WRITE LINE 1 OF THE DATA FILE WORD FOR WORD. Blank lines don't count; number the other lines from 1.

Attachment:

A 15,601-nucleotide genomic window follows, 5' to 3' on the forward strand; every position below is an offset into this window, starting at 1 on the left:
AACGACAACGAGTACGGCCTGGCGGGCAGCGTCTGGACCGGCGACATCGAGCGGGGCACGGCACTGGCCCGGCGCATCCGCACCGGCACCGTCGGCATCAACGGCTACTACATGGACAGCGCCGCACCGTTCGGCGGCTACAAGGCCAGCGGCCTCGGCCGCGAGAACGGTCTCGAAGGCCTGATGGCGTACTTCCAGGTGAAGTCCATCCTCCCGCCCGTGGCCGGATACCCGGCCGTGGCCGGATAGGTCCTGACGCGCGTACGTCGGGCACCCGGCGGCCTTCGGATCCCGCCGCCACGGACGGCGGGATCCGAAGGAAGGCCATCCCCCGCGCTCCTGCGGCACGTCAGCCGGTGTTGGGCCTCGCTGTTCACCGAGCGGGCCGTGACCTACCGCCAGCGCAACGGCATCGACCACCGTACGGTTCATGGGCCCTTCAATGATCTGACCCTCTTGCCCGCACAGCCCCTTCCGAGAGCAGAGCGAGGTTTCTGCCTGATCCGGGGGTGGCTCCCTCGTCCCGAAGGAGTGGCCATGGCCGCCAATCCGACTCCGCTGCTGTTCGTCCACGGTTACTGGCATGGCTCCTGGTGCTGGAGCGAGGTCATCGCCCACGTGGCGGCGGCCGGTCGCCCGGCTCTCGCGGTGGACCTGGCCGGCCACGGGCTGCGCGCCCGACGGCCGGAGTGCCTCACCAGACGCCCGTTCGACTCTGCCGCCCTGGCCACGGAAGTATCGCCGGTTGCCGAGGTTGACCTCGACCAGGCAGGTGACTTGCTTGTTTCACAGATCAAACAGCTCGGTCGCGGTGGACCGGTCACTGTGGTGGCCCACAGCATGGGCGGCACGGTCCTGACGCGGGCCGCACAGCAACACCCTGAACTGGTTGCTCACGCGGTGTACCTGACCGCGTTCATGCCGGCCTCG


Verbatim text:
A 15,601-nucleotide genomic window follows, 5' to 3' on the forward strand; every position below is an offset into this window, starting at 1 on the left: